Education institutions in settler colonial countries are contradictory and challenging places for Indigenous peoples. Whilst they have largely excluded Indigenous peoples’ language, knowledge, culture and values until recently, they are also seen as having transforming potential. In Aotearoa New Zealand we identified education systems early in our resurgence as sites to create meaningful spaces for Māori. The strategies used have been multilayered, working from early childhood and schools to higher education, and including the associated institutions through which universities work (such as research and funding organisations).
Overall, we have employed innovative and positive strategies in an attempt to make space within the academy and across education systems in pursuit of transforming outcomes that reflect Māori aspirations. At the same time a lifetime of work in the field has shown us that we live in a constant state of precarity. The recent pandemic has exposed unstable and insecure ‘successes’ one might have thought we had made over the years. Important in all this work has been Māori educational leaders critically reviewing our own assumptions and ideas and developing an understanding of why strategies and interventions have failed. In this conversation Professors Smith and McKinley reflected on the experience of more than 40 years of Indigenous work in education systems in Aotearoa New Zealand has looked like, with a focus on the academy. In looking back we discussed the successes, identified what we think we have learned, and discussed how we see some pathways forward.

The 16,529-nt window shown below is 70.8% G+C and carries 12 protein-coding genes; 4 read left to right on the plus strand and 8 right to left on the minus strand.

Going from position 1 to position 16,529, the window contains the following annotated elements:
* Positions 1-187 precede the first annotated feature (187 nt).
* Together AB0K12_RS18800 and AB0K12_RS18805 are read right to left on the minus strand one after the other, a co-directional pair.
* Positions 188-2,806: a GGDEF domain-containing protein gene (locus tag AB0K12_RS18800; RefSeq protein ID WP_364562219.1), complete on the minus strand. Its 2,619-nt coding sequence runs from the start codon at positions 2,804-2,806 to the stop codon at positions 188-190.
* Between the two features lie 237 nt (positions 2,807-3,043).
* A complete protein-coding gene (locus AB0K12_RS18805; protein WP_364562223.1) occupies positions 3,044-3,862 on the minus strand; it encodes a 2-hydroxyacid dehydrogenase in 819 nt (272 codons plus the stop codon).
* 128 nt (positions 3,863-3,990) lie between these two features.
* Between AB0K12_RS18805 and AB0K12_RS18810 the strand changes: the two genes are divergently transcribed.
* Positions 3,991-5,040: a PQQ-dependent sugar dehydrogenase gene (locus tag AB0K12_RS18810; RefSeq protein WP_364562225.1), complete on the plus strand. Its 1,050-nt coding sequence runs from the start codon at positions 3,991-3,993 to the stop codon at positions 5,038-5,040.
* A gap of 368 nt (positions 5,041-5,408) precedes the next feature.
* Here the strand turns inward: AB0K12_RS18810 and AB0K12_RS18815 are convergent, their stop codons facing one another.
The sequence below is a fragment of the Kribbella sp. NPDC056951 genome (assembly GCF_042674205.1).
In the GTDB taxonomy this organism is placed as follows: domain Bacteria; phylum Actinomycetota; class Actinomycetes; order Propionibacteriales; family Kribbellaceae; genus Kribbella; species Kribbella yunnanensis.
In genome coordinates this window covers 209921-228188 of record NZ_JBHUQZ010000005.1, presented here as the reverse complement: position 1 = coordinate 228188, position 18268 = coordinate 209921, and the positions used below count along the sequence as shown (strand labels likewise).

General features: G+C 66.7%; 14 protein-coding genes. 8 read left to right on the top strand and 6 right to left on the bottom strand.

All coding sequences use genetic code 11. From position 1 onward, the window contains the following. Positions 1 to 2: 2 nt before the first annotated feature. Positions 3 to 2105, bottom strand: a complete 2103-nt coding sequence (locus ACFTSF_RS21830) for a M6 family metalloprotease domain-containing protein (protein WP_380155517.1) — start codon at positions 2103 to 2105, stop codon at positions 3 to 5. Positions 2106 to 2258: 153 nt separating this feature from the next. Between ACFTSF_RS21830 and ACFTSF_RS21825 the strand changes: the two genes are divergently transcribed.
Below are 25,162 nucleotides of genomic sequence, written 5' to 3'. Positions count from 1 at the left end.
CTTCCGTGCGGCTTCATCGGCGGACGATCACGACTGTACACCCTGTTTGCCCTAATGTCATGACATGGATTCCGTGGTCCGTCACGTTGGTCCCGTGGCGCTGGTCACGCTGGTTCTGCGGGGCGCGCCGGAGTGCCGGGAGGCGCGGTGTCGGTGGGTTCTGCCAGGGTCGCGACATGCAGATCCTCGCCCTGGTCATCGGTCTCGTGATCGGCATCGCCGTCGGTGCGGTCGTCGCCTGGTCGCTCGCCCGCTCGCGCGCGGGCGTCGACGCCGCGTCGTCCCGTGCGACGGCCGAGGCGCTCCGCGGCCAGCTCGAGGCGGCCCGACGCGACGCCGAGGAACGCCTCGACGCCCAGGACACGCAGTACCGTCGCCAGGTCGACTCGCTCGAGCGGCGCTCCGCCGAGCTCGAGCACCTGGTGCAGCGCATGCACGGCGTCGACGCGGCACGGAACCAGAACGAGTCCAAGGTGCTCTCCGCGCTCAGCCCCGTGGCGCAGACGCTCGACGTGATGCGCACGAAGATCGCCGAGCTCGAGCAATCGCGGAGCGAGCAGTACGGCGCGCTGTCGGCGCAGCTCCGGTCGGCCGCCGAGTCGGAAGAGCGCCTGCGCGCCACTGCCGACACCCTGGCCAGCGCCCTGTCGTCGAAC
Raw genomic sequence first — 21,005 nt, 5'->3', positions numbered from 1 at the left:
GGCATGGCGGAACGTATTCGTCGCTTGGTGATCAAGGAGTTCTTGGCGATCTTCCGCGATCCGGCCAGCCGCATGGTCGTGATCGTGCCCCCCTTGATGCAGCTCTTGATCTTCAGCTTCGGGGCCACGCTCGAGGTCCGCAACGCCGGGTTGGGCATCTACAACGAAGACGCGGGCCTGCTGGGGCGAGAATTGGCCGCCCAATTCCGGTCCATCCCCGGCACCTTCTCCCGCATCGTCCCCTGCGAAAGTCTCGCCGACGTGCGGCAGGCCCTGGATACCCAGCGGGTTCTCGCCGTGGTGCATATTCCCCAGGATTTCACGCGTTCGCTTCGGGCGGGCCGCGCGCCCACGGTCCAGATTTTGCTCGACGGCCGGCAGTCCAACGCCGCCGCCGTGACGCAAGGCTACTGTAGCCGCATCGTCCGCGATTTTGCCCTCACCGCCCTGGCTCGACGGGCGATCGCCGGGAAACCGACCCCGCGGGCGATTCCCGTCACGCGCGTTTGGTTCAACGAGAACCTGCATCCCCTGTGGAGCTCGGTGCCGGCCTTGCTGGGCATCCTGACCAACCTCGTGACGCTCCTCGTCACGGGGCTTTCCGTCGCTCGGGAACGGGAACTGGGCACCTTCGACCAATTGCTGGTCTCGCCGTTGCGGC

Professor Elizabeth McKinley ONZM, Ngāti Kahungunu ki Wairarapa, Ngāi Tahu
Professor Linda Tuhiwai Smith CNZM, Ngāti Awa, Ngāti Porou.
Associate Professor Sana Nakata, Associate Dean, Indigenous, Faculty of Arts and co-director of the Indigenous Settler Relations Collaboration, the University of Melbourne.
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